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United States Department of Agriculture

Agricultural Research Service

Research Project: IPM TECHNOLOGIES FOR SUBTROPICAL INSECT PESTS Title: Biological control of Asian citrus psyllid (Diaphorina citri) in Florida by the parasitoid Tamarixia radiata in urban plantings of orange jasmine

Authors
item Hall, David
item Walter, Abigail
item Duan, Ping

Submitted to: Entomological Society of America Annual Meeting
Publication Type: Abstract Only
Publication Acceptance Date: October 15, 2010
Publication Date: October 17, 2010
Citation: Hall, D.G., Walter, A.J., Duan, Y. 2010. Biological control of Asian citrus psyllid (Diaphorina citri) in Florida by the parasitoid Tamarixia radiata in urban plantings of orange jasmine [abstract]. Entomological Society of America Annual Meeting, December 11-16, 2010 in San Diego, California.

Technical Abstract: The Asian citrus psyllid is an important invasive citrus pest in the United States because it vectors a bacterium responsible for a devastating disease of citrus known as huanglongbing. A parasitoid of the psyllid, Tamarixia radiata (Hymenoptera: Eulophidae), was imported from Southeast Asia and released in Florida citrus shortly after the discovery of the psyllid in 1998. Orange jasmine (Murraya paniculata) is a favored alternate host plant of the psyllid and is widely grown as an ornamental plant in urban areas in Florida. Biological control of the psyllid by T. radiata had been evaluated in commercial citrus in Florida but not in urban plantings of jasmine. Psyllid management in urban areas could be an important component of area-wide psyllid suppression. Results will be presented of a survey for Asian citrus psyllid and T. radiata in urban plantings of jasmine in east central Florida.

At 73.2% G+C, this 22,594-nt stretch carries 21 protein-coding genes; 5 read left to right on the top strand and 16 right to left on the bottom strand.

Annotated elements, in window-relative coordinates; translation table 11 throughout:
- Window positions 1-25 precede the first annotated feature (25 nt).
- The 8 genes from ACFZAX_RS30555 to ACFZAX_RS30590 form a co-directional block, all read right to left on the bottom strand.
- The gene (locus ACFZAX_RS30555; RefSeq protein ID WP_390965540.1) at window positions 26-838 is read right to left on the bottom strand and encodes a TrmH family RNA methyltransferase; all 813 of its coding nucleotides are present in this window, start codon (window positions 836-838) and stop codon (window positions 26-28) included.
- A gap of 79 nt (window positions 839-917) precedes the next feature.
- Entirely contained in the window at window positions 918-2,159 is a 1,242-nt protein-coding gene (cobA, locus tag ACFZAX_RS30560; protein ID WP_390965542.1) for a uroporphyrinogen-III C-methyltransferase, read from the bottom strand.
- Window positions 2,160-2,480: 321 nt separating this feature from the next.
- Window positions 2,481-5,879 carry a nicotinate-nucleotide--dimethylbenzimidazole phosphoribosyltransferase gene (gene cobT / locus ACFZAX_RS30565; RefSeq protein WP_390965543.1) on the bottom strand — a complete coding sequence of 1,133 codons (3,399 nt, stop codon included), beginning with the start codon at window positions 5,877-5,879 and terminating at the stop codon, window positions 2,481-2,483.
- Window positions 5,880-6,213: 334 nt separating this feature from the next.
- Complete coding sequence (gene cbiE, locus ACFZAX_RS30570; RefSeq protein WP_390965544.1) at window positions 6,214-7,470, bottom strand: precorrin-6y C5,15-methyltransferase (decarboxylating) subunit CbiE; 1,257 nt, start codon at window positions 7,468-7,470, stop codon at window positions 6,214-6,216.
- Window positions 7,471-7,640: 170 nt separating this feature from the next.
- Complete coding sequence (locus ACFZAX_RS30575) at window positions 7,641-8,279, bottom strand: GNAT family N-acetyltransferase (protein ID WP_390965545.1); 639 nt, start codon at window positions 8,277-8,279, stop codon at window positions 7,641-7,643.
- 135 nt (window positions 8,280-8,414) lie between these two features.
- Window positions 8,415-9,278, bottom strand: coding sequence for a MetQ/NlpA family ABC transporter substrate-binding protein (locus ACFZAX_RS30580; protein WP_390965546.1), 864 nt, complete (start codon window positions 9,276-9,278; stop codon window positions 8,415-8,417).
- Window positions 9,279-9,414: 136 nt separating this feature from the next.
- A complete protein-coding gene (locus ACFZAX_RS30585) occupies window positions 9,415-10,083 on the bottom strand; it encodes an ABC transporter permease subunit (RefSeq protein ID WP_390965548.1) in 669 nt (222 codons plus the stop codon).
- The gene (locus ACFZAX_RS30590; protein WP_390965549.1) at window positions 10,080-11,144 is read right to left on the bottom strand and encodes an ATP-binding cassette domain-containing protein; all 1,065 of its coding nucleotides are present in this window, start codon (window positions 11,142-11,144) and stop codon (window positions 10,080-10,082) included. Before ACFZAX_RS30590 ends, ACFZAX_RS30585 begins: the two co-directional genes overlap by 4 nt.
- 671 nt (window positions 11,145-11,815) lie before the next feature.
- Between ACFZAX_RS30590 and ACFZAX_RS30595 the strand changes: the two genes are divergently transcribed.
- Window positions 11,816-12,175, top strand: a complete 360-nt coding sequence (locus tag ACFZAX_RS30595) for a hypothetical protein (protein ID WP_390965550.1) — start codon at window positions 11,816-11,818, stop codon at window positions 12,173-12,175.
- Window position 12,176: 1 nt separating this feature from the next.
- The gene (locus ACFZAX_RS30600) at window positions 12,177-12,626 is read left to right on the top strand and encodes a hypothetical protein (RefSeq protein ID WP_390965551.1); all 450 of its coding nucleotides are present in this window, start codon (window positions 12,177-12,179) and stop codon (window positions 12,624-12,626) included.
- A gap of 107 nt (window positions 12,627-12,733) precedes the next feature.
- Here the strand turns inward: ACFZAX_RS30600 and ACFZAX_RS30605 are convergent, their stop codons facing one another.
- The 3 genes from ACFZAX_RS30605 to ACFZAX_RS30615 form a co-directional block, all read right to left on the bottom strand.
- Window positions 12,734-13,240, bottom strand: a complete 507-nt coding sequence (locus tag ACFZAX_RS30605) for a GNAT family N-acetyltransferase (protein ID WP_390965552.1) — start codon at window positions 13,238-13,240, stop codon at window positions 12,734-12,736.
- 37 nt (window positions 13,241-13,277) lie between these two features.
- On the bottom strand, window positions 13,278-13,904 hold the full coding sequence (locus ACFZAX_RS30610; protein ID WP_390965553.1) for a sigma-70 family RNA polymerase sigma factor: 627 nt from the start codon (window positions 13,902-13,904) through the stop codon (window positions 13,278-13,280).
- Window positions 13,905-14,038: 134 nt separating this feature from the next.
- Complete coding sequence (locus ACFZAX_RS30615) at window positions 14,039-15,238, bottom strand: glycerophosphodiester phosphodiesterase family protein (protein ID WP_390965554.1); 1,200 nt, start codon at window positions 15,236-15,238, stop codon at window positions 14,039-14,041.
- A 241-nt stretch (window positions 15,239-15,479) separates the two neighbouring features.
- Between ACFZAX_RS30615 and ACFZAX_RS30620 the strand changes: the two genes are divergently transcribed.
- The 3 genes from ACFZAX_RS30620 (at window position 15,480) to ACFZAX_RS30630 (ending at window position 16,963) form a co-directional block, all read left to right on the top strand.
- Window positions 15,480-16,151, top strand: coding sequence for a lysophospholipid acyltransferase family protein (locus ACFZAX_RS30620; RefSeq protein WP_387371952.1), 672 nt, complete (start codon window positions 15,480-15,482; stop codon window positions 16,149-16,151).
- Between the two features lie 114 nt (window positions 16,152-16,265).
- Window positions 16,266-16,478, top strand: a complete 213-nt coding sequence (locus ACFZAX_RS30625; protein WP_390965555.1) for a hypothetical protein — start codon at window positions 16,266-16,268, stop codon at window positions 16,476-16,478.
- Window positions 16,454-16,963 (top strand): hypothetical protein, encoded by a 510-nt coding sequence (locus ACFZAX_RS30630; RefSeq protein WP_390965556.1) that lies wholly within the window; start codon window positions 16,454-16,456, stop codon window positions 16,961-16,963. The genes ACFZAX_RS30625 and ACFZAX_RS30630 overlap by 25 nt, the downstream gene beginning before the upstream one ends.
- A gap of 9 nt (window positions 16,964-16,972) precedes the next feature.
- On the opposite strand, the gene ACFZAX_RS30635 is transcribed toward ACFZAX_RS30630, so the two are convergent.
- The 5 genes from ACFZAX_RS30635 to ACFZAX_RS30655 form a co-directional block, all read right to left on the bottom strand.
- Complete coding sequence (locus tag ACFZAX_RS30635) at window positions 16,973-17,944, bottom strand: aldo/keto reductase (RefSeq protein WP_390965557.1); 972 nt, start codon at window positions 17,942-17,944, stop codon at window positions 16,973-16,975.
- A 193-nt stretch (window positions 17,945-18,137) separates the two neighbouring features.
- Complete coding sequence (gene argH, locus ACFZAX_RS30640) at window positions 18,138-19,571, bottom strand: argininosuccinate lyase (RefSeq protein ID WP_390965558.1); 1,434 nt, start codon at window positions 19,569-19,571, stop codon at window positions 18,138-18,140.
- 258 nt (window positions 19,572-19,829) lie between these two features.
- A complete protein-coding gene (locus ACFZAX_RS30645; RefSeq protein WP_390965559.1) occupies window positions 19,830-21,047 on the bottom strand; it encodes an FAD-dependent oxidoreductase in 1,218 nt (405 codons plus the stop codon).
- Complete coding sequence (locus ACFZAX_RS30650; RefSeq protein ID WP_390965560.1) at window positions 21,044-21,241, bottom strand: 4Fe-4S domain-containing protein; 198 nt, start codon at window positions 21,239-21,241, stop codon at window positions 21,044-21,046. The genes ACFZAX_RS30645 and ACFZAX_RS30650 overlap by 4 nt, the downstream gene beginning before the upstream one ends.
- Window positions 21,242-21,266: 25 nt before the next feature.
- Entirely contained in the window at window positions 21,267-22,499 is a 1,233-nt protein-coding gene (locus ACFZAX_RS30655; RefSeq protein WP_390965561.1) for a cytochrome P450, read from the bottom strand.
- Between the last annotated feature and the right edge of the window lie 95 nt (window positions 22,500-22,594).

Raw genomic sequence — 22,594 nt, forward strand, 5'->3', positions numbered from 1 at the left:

Last Modified: 11/24/2014
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